Cancer continues to be one of the leading causes of death among Australians – second only to cardiovascular diseases. In fact, according to the Cancer Australia, a further 126,800 people are expected to be diagnosed with some form of cancer during 2015.
While many forms of cancer are terminal and incurable, others can be treated with radiotherapy. This procedure uses radiation to target cancer cells and stop them from multiplying further. Depending on the severity of the cancer patient’s condition, a course of radiation should commence as soon as the doctor sees fit.
Need for swift action
When a person’s life is on the line, doctors and other medical professionals must act quickly to ensure the person has the best chance of survival. With this in mind, the Australian Institute of Health and Welfare (AIHW) has released statistics around radiotherapy wait times across various forms of the treatment.
In its report, titled Radiotherapy in Australia: report on a pilot data collection 2013-14, the majority of patients who require radiotherapy to treat their cancer begin treatment within two weeks. If the case is deemed an emergency, nearly all start immediately.
Wait times positive
AIHW spokesperson Clara Jellie explained the wait time results in more detail.
“For those who needed emergency treatment, 90 per cent began treatment on the same day or the next day. For non-emergency treatment, 50 per cent started treatment within 13 days and 90 per cent within 33 days,” she said.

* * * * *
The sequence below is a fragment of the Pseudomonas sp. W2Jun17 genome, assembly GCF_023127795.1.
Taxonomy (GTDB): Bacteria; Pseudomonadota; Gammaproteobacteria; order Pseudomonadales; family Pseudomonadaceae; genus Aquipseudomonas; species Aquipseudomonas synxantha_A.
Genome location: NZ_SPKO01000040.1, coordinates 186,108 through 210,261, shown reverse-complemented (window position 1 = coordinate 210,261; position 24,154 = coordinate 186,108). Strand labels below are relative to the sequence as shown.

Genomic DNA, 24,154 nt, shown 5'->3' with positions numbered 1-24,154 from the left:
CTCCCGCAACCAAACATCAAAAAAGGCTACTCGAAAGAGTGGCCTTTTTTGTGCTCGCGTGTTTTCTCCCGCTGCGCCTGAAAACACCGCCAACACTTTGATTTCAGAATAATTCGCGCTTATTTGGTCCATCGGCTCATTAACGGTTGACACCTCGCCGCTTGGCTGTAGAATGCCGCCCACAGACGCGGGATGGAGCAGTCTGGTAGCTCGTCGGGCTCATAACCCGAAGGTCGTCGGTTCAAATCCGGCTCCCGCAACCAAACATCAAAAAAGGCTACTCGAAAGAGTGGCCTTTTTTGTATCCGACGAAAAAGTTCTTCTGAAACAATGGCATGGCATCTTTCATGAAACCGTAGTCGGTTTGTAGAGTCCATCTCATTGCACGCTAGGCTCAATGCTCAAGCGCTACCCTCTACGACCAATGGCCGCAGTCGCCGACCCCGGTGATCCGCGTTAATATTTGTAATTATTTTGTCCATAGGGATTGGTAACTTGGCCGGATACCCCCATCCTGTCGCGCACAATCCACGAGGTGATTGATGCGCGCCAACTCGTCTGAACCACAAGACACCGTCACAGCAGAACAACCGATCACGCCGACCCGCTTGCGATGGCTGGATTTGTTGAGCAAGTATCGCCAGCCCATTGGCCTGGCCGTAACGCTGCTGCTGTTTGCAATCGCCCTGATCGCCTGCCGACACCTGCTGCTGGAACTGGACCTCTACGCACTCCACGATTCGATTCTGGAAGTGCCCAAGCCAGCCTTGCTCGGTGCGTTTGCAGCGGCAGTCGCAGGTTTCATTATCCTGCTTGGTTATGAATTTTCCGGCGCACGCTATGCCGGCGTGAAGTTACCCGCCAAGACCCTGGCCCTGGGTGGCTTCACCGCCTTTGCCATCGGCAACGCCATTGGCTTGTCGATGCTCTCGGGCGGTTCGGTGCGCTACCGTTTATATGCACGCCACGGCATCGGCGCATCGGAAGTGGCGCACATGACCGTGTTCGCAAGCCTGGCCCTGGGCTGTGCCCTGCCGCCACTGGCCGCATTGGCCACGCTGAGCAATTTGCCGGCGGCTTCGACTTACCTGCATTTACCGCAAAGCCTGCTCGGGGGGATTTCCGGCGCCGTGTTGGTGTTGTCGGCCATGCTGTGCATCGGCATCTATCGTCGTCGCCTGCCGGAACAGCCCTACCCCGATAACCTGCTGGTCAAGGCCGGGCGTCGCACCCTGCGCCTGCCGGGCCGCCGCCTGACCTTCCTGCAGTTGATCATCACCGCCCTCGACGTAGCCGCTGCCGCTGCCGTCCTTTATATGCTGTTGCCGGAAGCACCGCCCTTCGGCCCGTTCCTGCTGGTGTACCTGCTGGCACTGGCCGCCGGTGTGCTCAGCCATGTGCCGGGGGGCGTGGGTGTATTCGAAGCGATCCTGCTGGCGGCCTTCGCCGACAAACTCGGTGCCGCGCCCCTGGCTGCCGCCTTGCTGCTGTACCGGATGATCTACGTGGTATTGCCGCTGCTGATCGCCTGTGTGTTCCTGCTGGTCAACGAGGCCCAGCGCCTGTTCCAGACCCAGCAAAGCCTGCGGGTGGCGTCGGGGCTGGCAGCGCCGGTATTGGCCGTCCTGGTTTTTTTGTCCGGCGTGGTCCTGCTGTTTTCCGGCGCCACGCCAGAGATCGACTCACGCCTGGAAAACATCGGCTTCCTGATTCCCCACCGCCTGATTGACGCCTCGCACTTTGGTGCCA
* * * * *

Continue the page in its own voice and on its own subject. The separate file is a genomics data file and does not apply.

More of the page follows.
In cases where curing the cancer was unsuccessful, doctor will suggest palliative care – designed to control pain and improve the patient’s quality of life. Radiotherapy is an option in this situation, with the AIHW statistics citing that almost all (90 per cent) people start the treatment within three weeks.
Risk of medical negligence
While the standard of cancer care has improved significantly in Australia over recent years, there is still a risk of medical negligence if you or a family member is not treated within certain time parameters. Regardless of whether it is the fault of the hospital involved, a doctor or any other medical professional, cancer patients require a certain level of care to address their needs.
If you believe that a time delay has caused you or a family member more harm or exacerbated their illness, it is important to speak to a medical negligence lawyer as soon as possible.
These lawyers operate on a no win no fee basis so they can advise you on your chances for success free of charge – if they think you have a case, it’s completely up to you whether you engage their services.